Dennis, I think your read on the hunting market is accurate, but your read on the birding market is way off base. The EL 42 is now dead in the birding market or will be when the 1.5m versions run out. Most birders are not only birders, we are naturalists. We look at all of nature and we don't want to carry multiple optics to do our viewing. The Papilios are great for their close-up views, but they are virtually worthless as a birding binocular and their optical quality is light years from being an alpha glass.



Close focus is essential to most naturalists. Here in SoCal, there are 14 Audubon chapters. Most have at least one person teaching beginning birders. At Optics4Birding, we get people from these classes frequently coming in with a list of features their teacher told them to look for in a birding binocular. Every list says close focus under 8 feet. 10' just doesn't cut it for birding these days. Go ask Leica why the current Trinovids and the Noctivids focus down to 6'. Ask them how Ultravid sales are doing in the birding market. They resisted a better close focus for a long time and we hardly sold any Leicas. Market pressure drove that decision at Leica.


IMO Swarovski should have found a different way to reduce the cost of the ELs. Perhaps losing the field flattener lenses or going back to standard strap attachments. There was a huge void in the birding optics market between $1500 and $2700 which the EL was going to fill nicely. Oops.

Wow, interesting post. I really appreciate you sharing these perspectives. Many interesting points.

If I might ask for an explicit explanation, why doesn't 10' cut it for birding these days? Is it obsession over specs for their own sake, or are these beginning birding instructors concerned that their students get bins that will also serve well for other types of nature appreciation? If the former, we might lament that bino makers are feeling the pressure to spec close focus. If the latter, we might celebrate the increased awareness of how bins can bring us closer to nature in ways that are just as exciting and legitimate as traditional long-range uses (derived from hunting and military purposes). Magnified viewing of very small things at close range is a whole universe (between long-distance surveillance and hand-lens or pocket microscope viewing) that was sadly neglected in the history of optics. I'm glad that the category has finally been "invented". I wish the Papilio had some premium quality competition.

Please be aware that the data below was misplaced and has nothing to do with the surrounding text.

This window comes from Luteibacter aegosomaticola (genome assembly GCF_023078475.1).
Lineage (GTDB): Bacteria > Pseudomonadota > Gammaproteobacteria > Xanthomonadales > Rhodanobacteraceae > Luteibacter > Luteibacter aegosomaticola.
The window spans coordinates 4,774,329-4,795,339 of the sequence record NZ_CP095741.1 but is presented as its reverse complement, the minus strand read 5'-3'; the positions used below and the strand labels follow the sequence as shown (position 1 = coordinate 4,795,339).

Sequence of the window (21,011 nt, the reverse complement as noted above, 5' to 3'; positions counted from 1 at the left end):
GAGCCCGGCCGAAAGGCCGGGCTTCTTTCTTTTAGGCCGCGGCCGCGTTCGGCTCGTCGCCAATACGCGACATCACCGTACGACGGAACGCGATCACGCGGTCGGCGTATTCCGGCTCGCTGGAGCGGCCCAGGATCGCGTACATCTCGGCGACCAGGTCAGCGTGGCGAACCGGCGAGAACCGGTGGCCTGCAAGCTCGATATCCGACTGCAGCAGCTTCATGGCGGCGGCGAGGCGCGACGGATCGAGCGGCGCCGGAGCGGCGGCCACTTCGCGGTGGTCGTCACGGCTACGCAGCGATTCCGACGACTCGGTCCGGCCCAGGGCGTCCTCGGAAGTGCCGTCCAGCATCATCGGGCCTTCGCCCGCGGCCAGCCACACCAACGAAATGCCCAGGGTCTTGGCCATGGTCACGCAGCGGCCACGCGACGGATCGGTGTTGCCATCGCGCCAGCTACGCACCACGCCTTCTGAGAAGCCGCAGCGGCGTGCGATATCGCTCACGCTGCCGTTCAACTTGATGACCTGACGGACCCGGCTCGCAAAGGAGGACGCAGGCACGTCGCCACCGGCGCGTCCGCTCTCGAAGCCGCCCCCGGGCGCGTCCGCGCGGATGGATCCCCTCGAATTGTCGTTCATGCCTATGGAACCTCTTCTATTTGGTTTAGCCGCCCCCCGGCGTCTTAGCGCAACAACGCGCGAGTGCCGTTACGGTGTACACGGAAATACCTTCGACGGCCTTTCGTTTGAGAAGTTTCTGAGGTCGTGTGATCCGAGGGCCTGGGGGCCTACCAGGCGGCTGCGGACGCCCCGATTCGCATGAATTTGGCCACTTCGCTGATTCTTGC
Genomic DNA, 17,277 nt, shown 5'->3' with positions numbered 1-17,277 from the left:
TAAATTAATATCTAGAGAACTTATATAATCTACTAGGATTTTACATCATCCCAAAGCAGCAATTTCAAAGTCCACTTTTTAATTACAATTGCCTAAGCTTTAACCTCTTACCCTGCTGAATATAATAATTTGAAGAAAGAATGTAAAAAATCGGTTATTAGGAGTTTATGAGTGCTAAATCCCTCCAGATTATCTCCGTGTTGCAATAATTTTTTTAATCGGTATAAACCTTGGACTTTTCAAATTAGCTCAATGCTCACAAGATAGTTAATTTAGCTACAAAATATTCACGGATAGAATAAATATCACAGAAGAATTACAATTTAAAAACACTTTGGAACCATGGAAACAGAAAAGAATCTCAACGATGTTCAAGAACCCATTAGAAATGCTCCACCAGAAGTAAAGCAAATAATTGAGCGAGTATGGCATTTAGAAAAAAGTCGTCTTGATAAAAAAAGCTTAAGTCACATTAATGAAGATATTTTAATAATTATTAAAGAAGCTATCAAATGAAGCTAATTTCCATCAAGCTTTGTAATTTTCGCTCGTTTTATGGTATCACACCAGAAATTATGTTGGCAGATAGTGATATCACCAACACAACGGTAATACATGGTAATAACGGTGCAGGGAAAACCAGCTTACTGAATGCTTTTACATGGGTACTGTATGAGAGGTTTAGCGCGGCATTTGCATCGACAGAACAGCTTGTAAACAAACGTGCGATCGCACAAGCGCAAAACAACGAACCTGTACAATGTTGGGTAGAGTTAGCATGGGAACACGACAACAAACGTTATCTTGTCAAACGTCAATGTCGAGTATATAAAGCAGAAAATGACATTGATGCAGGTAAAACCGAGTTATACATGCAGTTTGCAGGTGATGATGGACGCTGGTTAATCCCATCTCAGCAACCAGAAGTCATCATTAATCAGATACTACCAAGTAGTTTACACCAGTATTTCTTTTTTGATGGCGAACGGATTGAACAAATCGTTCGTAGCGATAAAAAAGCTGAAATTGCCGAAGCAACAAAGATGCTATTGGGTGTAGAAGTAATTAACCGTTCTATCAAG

As a birder+butterflyer, I understand the value of close focus. I'm glad more bins are close focus capable, but I wonder why variable-ratio focus hasn't gone hand-in-hand with the close focus revolution. I think it would be revolutionary (in a revolution-reducing way!)!

--AP
 

jgraider

Well-known member
The EL's will continue the success they have established already, regardless of the naysayers. The sales leadership in this segment will continue without much fuss.
 

jremmons

Wildlife Biologist
I found this comment of Jan’s in relation to his initial impression of the 10x and 12x NL’s, particularly interesting:

That ‘Black is deep black . . . ’, would indicate that Swarovski has taken a new approach to contrast control (blackening, baffles, etc) compared to both the EL and SLC series

It seems that the immediately appreciable difference between the image of the EL and the NL, may be be due to significantly different perceived contrast,
rather than significantly different objective brightness


John
This was also of interest to me. I know a lot of people mentioned this in relation to the Noctivid vs. UV HD+ (superior baffling, better contrast).
The EL SV/Field Pro models certainly are worse at controlling stray light than some other binoculars (though few seem exceptional in this regard, sadly enough).
I do always take comments that notice a massive difference between the newest model and the previous model with a grain of salt; there are differences I'm sure, but likely much more minor than the comments here may indicate.

Justin